For example, let's say there is a trucking company that uses an XML document to describe it's shipping orders. This document would more than likely contain an element that describes the contents, size, and weight of the cargo it is shipping. It would also, more than likely describe the entity shipping and receiving the package. Now let's say there is a farmer that sells fruit. This farmer uses the before-mentioned trucking company to send his fruit across the country and he uses XML to describe his customers, products, and orders.
Now let's say the two companies decide to use the same mechanism to share information. It is more than likely that the two different XML data-types above would use some of the same structure to describe their customers, packages, and products. And if they didn't, the data would mean very similar things and would likely become difficult to understand if the two put together. The farmer would want to keep his own data description and the trucking company would also want to keep their data description since they are working with several companies that ship various products. Wouldn't it be nice if their two data definitions could be included in the same XML document yet remain independent?
XML provides a solution to this dilemma through namespaces. A namespace is basically the idea of defining a document's definition of elements as all starting with a different sequence of characters than it normal would. However, the XML parser is smart enough to give the software the same data structure it is expecting. For example, if we had a simple DTD that defined one single element as <element/> and set a namespace for that DTD to be "jmln", then that element would now be expressed in the document as <jmln:element/>, but by the time it got to application that reads the XML in, it would only get <element/>. that DTD,
Below is an example of how Jameleon uses namespaces:
<j:jelly xmlns:qa="jelly:jameleon" xmlns:j="jelly:core">
As might be guessed, the "xmlns" stands for XML Namespace. This above element imports two different xml document definitions. One for "jelly:core" (defined by xmlns:j="jelly:core") and one for "jelly:jameleon" (defined by "xmlns:qa="jelly:jameleon"). The import of "jelly:core" states that all elements described in "jelly:core" must start with "j". The import of "jelly:jameleon" states that all elements described in jelly:jameleon must start with "qa".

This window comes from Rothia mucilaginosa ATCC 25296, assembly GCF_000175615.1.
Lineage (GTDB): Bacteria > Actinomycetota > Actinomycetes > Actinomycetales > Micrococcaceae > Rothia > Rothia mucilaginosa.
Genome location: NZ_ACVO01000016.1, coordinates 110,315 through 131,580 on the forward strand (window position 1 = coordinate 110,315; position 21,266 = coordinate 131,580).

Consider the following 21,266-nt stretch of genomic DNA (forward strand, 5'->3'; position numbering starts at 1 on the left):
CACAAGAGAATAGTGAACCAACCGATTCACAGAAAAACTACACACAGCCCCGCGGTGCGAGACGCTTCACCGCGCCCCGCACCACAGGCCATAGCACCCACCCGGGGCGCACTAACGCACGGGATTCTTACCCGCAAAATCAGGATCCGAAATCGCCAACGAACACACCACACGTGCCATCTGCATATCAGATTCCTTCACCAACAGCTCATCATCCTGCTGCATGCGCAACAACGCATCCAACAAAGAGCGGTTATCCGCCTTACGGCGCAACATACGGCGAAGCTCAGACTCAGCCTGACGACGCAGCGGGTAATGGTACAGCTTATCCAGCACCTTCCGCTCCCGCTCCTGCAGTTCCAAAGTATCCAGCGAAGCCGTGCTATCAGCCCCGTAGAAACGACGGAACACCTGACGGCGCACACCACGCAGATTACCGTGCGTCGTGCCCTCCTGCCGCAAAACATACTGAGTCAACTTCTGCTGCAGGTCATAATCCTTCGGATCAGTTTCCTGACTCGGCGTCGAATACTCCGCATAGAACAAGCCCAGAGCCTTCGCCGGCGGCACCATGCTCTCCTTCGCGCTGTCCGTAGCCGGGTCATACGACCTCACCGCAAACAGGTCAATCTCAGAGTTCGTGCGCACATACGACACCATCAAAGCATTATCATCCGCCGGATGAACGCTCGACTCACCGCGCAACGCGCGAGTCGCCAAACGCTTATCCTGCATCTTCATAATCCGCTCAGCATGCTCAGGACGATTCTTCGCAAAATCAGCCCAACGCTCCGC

Notice the : after xmlns. This is the part that states what all elements of the type used after the = must begin with. Normally Jameleon would use the XML element, <testcase>. However, the namespace definition of jelly:jameleon, requires all Jameleon-based elements to begin with "qa". So <testcase> turns into <qa:testcase>.
By excluding the : after xmlns, a default namespace can be defined. This means that the tags for that namespace don't need to begin with anything. For example: <testcase xmlns="jelly:core"> works just fine. To make the Jameleon tags the default and the Jelly tags begin with j:, do this: <testcase xmlns="jelly:core" xmlns:j="jelly:core">
The value of the xmlns:qa is the location of the definition of the document. In this case, "jelly:jameleon" is the location of the structure definition. A namespace may be defined in any element. However, the namespace will only be valid for children of that element. In other words:
An XML fragment is considered an XML document that doesn't have a root element or even if it does, that root may become a child of another element. The idea of including existing XML into another document is very flexible and can be used as a workaround for having a set of the same data in many XML documents.
Including an XML fragment in another XML document is actually quite simple. First, the document that is going to be imported, must be defined and given a name. This definition of this document must be included after the prolog and before the root element of the XML document. Second, the name is used to include that xml fragment in the document wherever desired (as long as it stays a valid XML after the import).
<httpunit-session application="sourceforge"> <some-function-point functionId="A function point that does something" /> </httpunit-session>
is saved to the file some.xml.fragment.
<!DOCTYPE project [ <!ENTITY fragToInclude SYSTEM "some.xml.fragment"> ]> <testcase xmlns="jelly:jameleon" name="ExampleTestCase"> &fragToInclude; </testcase>
In this file, "some.xml.fragment" is given the name "fragToInclude" at the top of the file. The & followed by the name or fragToInclude followed by a ; or just &fragToInclude; is used as the actual "import here" statement.
Once the XML is parsed, the document is brought together to look like:
<testcase xmlns="jelly:jameleon"> <httpunit-session application="sourceforge"> <q:some-function-point functionId="A function point that does something"/> </httpunit-session> </testcase>
Jameleon does not require the use of fragments, but it is recommended for testcases that test the same functionality but in different ways. Getting to the state where the functionality can be tested is most of the work and the grouping of the function points that get to that point can be put into a fragment for inclusion into the actual test cases.